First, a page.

The zest of one lemon will replace one stalk of lemongrass in a dish. You can also pair lemon zest with arugula to add more of the lemongrass notes to the dish. If you pair these, then one arugula leaf with a teaspoon of lemon zest will replace one stalk of lemongrass. It is important to use arugula sparingly because of its peppery and sharp taste and this substitution is best used in fish stews and broths.

Lemon juice is probably better added to liquid recipes such as curries or soups where the extra liquid will not alter the consistency of the dish. Use fresh squeezed lemon juice rather than bottled lemon juice. If the recipe only needs a small quantity of lemongrass, then a squeeze of fresh lime may also substitute.

If you have preserved lemon available, then using the peel and pulp of this in seafood dishes is an acceptable lemongrass substitute.

2. Ginger and Cilantro

Suitable for use in broths and soups, you can substitute lemongrass with ginger and cilantro.

Two teaspoons of cilantro stalks alongside two teaspoons of fresh ginger will replace one stalk of lemongrass. It is important to use cilantro stalks rather than leaves as the stalks are richer in flavor.

3. Kaffir Lime Leaves

Kaffir limes (Citrus hystrix) are limes with bumpy skin which have a very bitter taste. Also called porcupine oranges, the limes themselves are not consumed but are often used in household products in countries such as Thailand.

Although the limes themselves are inedible as they are, zest from the Kaffir limes can be used in curry pastes and the leaves can be eaten either cooked or very thinly sliced. Popular in dishes such as curries, stir-fries, soups and salads in Thai, Cambodian and Indonesian cuisines, the Kaffir lime leaves are uniquely flavored - both citrusy and spicy - and they also have a unique aroma.

Kaffir lime leaves are generally used like bay leaves in cooking; they can be added whole or in smaller pieces but when if they are being cut finely to be consumed, the mid-rib of the leaf must be removed as it is tough. Otherwise, remove the Kaffir lime leaves before the dish is served.

Part of the citrus family, Kaffir lime leaves can be sourced fresh, dried or frozen, although you may need to visit a specialty store focusing on Asian cuisines to find these.

If you are making curry or soup, you could also replace one stalk of lemongrass with one Kaffir lime leaf, two tablespoons of fresh lemon juice and one tablespoon of lime zest.

4. Kreung

Kreung, or lemongrass paste is a Cambodian cooking ingredient which you can find in some Asian grocery stores. As well as lemongrass, kreung contains galangal (a tuber resembling ginger which has a sharp and citrusy flavor with pine-y notes) and shallots.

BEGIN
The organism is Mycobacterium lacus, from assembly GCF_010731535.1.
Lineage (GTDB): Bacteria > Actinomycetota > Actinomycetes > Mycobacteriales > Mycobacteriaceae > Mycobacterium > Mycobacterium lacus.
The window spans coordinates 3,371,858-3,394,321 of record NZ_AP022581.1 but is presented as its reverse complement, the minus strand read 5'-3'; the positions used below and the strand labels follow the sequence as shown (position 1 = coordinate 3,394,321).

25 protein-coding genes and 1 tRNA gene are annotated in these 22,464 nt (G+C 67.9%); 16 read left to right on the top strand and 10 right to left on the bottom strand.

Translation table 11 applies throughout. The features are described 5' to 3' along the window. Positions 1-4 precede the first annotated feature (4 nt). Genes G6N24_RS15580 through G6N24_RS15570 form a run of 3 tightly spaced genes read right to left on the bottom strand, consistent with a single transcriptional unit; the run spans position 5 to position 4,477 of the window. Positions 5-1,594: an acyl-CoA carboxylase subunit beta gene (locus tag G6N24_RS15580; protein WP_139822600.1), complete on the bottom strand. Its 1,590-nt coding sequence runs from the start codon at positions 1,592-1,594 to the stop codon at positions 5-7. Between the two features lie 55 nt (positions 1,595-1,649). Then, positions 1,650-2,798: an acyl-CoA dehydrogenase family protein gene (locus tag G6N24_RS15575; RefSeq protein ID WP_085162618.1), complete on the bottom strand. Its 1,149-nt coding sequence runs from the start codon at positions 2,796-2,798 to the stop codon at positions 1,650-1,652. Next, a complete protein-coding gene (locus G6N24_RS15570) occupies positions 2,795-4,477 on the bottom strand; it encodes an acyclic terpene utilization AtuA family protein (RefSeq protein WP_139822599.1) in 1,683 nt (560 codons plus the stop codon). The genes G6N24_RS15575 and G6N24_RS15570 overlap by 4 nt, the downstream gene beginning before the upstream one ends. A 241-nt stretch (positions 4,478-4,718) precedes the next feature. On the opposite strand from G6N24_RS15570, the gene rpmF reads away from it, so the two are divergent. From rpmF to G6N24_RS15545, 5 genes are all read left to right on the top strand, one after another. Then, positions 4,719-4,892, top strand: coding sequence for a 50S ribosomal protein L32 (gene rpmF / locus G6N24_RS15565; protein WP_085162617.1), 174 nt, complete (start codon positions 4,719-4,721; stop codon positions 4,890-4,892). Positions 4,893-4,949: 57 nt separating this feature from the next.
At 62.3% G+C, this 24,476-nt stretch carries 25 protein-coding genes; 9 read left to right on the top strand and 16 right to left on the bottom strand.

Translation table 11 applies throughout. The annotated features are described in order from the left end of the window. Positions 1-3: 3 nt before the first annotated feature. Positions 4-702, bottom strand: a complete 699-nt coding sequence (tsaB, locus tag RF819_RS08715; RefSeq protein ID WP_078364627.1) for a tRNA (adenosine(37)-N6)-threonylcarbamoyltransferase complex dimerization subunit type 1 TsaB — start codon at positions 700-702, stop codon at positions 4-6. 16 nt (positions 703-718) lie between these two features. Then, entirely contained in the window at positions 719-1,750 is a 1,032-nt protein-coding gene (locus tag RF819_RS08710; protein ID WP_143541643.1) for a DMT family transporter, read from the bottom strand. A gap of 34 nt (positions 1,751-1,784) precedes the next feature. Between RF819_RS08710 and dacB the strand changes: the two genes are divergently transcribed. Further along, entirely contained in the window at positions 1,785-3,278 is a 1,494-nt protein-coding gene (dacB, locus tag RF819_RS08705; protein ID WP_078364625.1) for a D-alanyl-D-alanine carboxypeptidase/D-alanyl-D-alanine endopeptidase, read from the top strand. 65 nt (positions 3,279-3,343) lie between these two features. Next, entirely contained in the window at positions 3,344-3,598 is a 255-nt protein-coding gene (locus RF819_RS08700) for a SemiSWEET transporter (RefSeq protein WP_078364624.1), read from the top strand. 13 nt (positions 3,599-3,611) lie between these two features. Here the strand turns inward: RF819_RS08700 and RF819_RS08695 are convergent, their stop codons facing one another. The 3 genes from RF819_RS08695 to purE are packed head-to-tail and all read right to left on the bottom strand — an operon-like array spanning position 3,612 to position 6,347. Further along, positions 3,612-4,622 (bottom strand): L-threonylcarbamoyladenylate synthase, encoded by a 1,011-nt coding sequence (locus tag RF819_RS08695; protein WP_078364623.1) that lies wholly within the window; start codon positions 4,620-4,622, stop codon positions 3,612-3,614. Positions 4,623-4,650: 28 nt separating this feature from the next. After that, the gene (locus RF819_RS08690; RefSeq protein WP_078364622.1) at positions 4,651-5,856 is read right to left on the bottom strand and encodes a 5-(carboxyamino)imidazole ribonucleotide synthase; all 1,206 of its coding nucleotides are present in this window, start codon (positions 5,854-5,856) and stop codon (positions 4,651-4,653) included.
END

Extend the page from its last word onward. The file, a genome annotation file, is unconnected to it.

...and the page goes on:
One teaspoon of paste should be used in place of one tablespoon of fresh and chopped lemongrass.

Just for reference, three to four stalks of lemongrass chopped will give you around half a cup (4 oz) of chopped lemongrass.

5. Japanese Yuzu

Also called citrus junus, Japanese yuzu is a citrus fruit that is lemon colored, grapefruit sized, and its zest has hints of mandarin orange! Yuzu also has a floral fragrance and taste, perhaps most similar to the bergamot in Earl Grey tea.

Traditionally used in east Asian cuisine, yuzu is used in sweet and savory dishes; often added to curries or fish recipes.

If using yuzu in any recipe, you will find it more difficult to extract the same amount of juice as you would from a lemon or lime as yuzu has larger pips and produces less juice. If a recipe needs the juice of one lemon, then you would probably need two or more yuzu to extract the same amount of liquid, but care should be taken with yuzu as it does add powerful flavor to dishes.

6. Other Lemongrass Alternatives

Other herb substitutions include four lemon balm leaves for one stalk of lemongrass. Ideal in desserts, lemon balm should be chopped and added to a dish towards the end of the cooking time.

You could also use lemon verbena in savory cakes, curries and sauces, although this should be used with care because of its intense aroma and flavor. You only need to add two chopped or torn lemon verbena leaves in place of one stalk of lemongrass.

Final Words

If you do not have fresh, dried or frozen lemongrass to hand, then the easiest options for substituting are lemon, ginger and cilantro or kaffir lime leaves. Some of these can also be used in combination with each other to represent not just the unique flavor of lemongrass, but also its heady aroma.

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1 thought on “Lemongrass Substitutes for Thai Curries and Fusion Soups”

  1. I would like to tell u that kaffir lemons are edible and it has been one of our staple.
    Iam from Tamil Nadu and we make kaffir lime pickle. A lunch doesn’t go pass without it in our home.

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Chris P. Brown

Chris has a degree is in community nutrition and he currently works with a not-for profit organizati...